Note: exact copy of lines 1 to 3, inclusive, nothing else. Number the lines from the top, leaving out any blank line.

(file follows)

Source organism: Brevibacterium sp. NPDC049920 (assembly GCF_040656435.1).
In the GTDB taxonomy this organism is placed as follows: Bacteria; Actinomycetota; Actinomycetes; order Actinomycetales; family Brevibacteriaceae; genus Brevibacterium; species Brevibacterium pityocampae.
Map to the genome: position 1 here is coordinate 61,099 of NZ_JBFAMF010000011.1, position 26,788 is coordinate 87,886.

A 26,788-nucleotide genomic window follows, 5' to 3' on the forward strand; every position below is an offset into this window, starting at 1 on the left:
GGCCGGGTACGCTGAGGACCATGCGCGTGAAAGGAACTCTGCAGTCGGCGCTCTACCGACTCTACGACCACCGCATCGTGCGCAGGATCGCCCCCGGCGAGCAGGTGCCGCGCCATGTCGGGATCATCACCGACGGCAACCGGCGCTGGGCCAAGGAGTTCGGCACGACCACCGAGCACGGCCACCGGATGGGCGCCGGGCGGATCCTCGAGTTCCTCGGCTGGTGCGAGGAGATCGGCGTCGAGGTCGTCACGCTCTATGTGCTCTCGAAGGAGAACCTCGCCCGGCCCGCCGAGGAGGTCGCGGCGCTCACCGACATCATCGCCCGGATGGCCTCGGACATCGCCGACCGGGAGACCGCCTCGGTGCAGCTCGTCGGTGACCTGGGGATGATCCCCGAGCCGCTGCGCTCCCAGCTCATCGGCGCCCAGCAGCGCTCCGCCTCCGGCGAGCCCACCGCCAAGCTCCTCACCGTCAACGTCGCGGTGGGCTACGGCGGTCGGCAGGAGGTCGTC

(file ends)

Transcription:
Source organism: Brevibacterium sp. NPDC049920 (assembly GCF_040656435.1).
In the GTDB taxonomy this organism is placed as follows: Bacteria; Actinomycetota; Actinomycetes; order Actinomycetales; family Brevibacteriaceae; genus Brevibacterium; species Brevibacterium pityocampae.
Map to the genome: position 1 here is coordinate 61,099 of NZ_JBFAMF010000011.1, position 26,788 is coordinate 87,886.